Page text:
# What is infinitesimal displacement? [duplicate]

This section is from the Openstax University Physics: Volume 1 online textbook.

In physics, work is done on an object when energy is transferred to the object. In other words, work is done when a force acts on something that undergoes a displacement from one position to another. Forces can vary as a function of position, and displacements can be along various paths between two points. We first define the increment of work $$\text dW$$ done by a force $$\mathbf F$$ acting through an infinitesimal displacement $$\text d\mathbf r$$ as the dot product of these two vectors:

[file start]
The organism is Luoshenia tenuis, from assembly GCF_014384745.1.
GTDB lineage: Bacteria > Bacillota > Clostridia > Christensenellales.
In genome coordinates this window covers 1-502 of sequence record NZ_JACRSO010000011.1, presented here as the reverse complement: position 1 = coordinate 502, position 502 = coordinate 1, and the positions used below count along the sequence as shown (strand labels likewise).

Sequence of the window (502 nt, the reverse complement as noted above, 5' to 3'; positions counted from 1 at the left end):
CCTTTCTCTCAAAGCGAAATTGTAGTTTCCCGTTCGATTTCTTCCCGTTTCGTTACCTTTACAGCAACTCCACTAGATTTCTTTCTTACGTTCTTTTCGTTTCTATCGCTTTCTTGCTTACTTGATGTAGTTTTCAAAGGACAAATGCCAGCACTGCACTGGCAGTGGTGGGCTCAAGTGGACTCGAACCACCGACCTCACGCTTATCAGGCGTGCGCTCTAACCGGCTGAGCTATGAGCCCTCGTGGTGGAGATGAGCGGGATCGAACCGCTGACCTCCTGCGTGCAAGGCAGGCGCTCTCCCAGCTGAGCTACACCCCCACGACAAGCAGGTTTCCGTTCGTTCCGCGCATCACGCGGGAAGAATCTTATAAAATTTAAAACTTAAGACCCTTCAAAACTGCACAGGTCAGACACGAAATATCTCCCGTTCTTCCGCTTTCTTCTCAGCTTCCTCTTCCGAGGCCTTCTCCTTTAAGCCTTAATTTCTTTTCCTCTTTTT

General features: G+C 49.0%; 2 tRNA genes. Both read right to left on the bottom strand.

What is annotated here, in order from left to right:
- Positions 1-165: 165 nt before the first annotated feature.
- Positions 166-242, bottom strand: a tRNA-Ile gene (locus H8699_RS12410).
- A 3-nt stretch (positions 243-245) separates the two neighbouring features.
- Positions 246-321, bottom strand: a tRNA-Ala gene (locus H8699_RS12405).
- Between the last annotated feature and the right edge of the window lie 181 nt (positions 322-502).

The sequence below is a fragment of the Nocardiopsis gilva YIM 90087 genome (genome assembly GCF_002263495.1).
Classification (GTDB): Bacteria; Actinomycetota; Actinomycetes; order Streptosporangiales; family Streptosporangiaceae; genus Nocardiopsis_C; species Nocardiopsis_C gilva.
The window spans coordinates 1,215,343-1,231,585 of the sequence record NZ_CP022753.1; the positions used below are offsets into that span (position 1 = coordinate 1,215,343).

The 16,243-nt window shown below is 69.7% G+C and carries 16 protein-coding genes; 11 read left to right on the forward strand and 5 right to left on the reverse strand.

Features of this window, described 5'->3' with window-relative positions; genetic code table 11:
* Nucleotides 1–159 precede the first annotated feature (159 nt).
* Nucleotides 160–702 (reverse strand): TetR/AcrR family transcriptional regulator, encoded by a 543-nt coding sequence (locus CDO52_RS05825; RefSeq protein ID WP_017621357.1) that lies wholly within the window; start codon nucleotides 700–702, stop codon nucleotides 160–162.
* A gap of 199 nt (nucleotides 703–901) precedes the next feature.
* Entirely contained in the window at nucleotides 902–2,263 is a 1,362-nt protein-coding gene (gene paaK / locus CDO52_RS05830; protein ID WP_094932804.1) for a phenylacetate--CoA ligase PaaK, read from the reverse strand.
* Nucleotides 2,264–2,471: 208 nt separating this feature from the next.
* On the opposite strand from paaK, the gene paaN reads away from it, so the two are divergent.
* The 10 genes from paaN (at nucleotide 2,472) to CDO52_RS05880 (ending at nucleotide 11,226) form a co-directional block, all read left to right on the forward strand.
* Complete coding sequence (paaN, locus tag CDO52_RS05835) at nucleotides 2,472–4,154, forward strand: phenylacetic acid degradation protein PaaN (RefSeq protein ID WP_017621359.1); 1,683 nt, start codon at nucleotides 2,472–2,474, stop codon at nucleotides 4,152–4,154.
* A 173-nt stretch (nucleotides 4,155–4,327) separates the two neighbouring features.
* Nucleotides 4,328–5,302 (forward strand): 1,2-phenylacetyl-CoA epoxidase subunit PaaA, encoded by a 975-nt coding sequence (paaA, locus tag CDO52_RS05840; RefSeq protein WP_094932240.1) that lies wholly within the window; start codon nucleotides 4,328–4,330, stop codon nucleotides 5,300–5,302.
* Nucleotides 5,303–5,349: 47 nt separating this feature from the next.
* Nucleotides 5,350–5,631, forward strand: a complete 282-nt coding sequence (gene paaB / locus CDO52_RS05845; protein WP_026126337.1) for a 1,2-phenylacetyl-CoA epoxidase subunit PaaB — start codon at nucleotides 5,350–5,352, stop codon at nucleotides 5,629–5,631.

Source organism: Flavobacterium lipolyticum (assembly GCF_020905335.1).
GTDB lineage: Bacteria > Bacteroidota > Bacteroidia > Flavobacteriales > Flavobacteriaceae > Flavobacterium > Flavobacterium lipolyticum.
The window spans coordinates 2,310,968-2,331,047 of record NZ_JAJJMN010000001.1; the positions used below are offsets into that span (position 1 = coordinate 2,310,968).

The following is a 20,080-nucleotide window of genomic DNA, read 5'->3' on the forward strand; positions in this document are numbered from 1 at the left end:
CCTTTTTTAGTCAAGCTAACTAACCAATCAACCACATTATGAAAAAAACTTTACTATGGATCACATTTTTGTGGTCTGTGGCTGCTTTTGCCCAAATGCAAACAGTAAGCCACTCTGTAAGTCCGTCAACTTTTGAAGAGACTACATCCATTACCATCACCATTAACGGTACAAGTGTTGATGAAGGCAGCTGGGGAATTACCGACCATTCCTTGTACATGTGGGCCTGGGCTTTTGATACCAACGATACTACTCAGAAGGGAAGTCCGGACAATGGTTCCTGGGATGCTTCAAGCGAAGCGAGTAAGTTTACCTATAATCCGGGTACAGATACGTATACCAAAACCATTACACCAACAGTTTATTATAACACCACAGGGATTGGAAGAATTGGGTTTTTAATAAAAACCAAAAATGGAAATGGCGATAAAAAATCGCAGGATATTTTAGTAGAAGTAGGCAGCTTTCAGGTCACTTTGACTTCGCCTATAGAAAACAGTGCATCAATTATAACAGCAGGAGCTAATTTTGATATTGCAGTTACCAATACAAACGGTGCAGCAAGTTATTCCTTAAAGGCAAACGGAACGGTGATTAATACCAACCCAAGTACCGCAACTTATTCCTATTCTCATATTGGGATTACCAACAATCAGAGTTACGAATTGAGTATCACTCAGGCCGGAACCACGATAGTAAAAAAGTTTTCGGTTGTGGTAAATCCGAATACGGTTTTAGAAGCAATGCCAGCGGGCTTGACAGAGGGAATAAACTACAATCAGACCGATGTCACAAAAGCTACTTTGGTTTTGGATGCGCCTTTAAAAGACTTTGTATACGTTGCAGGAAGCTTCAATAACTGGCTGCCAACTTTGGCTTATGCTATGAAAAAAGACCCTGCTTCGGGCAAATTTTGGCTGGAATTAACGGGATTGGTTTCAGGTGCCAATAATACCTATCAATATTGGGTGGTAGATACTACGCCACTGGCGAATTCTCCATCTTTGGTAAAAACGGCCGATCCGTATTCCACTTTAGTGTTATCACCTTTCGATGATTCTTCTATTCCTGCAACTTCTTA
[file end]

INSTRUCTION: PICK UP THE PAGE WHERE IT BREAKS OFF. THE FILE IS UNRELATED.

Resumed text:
Is it simply just a very small displacement?

## marked as duplicate by Aaron Stevens, Bob D, John Rennie, Jon Custer, Kyle KanosOct 23 at 11:41

• Is $10^{-9}$ meters close enough to zero displacement to be an infinitesimal displacement? No. And neither is any other finite displacement. You are ignoring more than 300 years of calculus. – G. Smith Oct 20 at 22:28